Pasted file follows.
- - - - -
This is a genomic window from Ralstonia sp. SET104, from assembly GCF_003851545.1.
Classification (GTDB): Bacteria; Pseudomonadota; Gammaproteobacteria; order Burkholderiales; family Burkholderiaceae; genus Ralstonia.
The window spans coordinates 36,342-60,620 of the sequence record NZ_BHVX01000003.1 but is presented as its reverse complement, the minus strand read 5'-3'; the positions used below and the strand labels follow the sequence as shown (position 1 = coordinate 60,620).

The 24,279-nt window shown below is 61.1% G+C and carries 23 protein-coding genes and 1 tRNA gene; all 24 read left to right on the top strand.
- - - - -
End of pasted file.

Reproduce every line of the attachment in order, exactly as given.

This is a genomic window from Ralstonia sp. SET104, from assembly GCF_003851545.1.
Classification (GTDB): Bacteria; Pseudomonadota; Gammaproteobacteria; order Burkholderiales; family Burkholderiaceae; genus Ralstonia.
The window spans coordinates 36,342-60,620 of the sequence record NZ_BHVX01000003.1 but is presented as its reverse complement, the minus strand read 5'-3'; the positions used below and the strand labels follow the sequence as shown (position 1 = coordinate 60,620).

The 24,279-nt window shown below is 61.1% G+C and carries 23 protein-coding genes and 1 tRNA gene; all 24 read left to right on the top strand.